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A cancer survivor explains how his holiday traditions changed after his wife was sick with and eventually died from cancer, and why each changing tradition holds a special place in his heart.
Traditions. What are they? How are they started? What do they become when one no longer fits into your life?
These are personal questions that families must decide for themselves. Often, a tradition is connected to a holiday and takes religious beliefs, meals, local events, and even the local weather into account. The winter season is here, and a variety of religious and secular events take place which tie into our lives.
We could live somewhere that, regardless of weather, the family plays a game of football before or after Thanksgiving dinner. Perhaps snow is the norm, and a day of sledding is how we burn off those calories. Regardless, each family dynamic will find things they like and repeat them year after year until they are no longer spoken of but are just expected. These are major building blocks of memories.
As all families will move forward, children go out on their own, and we will try to honor those traditions by bringing them into their households, often blending traditions from two different family histories.
But what happens when cancer or a loss has stepped in and interrupted the ability to carry on a tradition? Or when the tradition itself seems to be a painful reminder of the person that is unable to participate or is no longer with us? At this point, decisions have to be made. Do we want to end a particular tradition? Can we adjust a tradition to include someone that is weakened? Can we honor the person we lost, such as keeping a place at the table for them?
This is something family and friends can decide together. It doesn’t have to be written in stone. If it doesn’t work, it can be changed. With these statements made, I would now like tell you a little about how our family adjusted.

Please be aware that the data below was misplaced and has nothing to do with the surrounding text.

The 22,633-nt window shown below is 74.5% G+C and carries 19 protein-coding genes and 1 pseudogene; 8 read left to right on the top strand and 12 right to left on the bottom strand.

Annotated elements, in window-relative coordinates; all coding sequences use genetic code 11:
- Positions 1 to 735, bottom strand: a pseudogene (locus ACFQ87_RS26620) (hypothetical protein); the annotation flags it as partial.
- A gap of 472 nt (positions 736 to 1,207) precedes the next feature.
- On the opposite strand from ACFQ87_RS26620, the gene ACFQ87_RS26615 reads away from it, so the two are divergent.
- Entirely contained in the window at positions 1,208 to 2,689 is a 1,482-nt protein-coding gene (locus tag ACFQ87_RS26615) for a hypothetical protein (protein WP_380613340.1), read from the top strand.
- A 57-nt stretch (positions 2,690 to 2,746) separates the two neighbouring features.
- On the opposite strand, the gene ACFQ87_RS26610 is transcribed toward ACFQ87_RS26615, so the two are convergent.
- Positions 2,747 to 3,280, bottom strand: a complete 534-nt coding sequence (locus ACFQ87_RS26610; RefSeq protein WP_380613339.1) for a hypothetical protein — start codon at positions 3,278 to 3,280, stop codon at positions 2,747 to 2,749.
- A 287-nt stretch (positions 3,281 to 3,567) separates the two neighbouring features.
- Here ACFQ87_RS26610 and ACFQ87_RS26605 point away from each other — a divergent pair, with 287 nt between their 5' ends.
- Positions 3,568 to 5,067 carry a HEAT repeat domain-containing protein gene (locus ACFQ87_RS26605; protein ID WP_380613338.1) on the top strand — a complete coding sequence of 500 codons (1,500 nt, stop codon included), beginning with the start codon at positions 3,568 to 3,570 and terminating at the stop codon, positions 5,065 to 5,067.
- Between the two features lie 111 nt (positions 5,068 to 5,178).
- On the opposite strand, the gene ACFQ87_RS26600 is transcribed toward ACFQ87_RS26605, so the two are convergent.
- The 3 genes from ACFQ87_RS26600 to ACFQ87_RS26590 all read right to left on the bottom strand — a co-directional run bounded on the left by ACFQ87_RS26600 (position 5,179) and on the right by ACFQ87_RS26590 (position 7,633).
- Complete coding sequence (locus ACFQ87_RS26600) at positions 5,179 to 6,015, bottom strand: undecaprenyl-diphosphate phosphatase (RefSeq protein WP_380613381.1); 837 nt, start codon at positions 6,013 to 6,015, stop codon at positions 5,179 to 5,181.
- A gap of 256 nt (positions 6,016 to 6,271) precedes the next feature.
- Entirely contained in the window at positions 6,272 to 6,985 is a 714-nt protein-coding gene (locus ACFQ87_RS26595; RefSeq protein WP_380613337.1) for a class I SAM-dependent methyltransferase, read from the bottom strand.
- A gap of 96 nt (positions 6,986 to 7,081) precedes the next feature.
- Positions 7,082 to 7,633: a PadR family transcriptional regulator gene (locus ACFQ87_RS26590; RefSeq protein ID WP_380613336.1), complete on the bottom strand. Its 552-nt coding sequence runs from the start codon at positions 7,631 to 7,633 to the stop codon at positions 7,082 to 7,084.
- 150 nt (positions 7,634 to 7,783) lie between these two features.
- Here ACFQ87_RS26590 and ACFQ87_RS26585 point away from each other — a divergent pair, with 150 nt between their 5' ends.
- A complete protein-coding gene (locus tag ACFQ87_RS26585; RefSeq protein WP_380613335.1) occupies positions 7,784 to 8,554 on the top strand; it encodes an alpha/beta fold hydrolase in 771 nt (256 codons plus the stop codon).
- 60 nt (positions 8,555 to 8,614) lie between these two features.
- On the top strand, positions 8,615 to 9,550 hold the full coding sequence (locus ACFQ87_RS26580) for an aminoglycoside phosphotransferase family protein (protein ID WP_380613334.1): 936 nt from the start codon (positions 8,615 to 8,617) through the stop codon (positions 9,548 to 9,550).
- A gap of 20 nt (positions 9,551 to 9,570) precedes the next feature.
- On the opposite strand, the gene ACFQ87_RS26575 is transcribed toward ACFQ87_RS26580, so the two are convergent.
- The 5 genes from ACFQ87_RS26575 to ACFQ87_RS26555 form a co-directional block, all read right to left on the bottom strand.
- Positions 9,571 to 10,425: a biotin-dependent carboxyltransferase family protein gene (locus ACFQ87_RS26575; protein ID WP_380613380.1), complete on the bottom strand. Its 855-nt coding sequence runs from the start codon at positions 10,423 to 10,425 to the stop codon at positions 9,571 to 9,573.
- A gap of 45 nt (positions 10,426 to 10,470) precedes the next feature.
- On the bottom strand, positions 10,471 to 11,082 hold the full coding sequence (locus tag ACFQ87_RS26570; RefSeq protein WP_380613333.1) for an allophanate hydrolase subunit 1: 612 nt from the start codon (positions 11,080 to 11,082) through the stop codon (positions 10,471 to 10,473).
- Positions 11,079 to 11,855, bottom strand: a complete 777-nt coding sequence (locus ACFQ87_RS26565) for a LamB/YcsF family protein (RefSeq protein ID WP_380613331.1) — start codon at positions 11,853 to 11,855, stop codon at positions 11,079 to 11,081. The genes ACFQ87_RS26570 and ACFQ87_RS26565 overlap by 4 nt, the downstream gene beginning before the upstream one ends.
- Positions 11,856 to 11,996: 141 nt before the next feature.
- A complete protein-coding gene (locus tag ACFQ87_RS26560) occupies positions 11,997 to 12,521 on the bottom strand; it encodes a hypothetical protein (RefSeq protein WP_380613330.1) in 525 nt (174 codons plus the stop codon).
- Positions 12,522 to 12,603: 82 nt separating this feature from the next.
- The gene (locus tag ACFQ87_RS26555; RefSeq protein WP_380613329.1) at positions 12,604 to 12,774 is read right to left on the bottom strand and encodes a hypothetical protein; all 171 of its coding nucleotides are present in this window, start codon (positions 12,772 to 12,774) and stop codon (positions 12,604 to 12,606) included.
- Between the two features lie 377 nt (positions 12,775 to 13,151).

Our house was the go-to house for Thanksgiving and Christmas dinner. My wife, Bonnie, reveled in decorating the inside (I took care of the outside under her supervision). Three days of meal prep was the minimum. Three six-foot tables and more than a dozen chairs would be picked up at the local rental store. The front room would be emptied of furniture and tables would be set, and as many as two dozen people would sit down for dinner.
So, when cancer struck and treatments made that impossible, it was hard to accept — but acceptance was the only option. So new traditions were formed. We now all met at a local buffet. The food was adequate, but the important thing was all of us being together.
Everyone got a chance to fill the group in on changes in their lives. In the end, we found that not having to clean everything up afterward was quite pleasant and wondered why we hadn’t changed sooner. This went on for a few years until Bonnie passed away.
Coincidentally, our oldest child had moved out and was ready to marry. Some of the oldest aunts and uncles that brought family and came to the dinners passed away. Some were in the same situation as ours, in that their children were now forming households of their own. With our children, our son and his family became the hosts while I was now one of the guests. This is just how it should be.
Aside from meals, there can be a plethora of other activities. At the time of their mother’s death, our son was living on his own, but our daughter was 12. This inspired me to create traditions specifically designed for the two of us. We would attend the local Christmas parade the Friday after Thanksgiving. Living in Oregon, we had the opportunity to go out and cut a tree. Decorating the tree carries the most sentimental memories, with many ornaments having been handmade by her mother.
We made a yearly trip to downtown Portland for the “Festival of the Last Minute,” where the Saturday market would run the entire week. At 25, she now has her own home, and those traditions are changing. For now, Christmas day is at my son’s house. But Christmas Eve is the one tradition my daughter and I have held.
With everything going on, we made Christmas Eve a little less hectic. To this day, the evening starts with takeout Chinese food while watching a couple Christmas movies (of which “Die Hard” is one) and ending with an exchange of gifts. Once she moved out, we began alternating homes each year. I would guess once her and her future husband have children, this tradition will be modified as well. But for now, it makes for a great tradition.
A tradition can be anything you want it to be — That muddy mess you make when out cutting a tree, a special meal you share at a food truck while shopping, the argument with people on whether a movie is actually a Christmas movie.
As it is with traditions, they are ever changing, and we can only hope the memories associated with them will keep us connected to those we can no longer share them with. I wish everyone a wonderful holiday season. Loved ones are never truly gone and live on in our hearts and minds.
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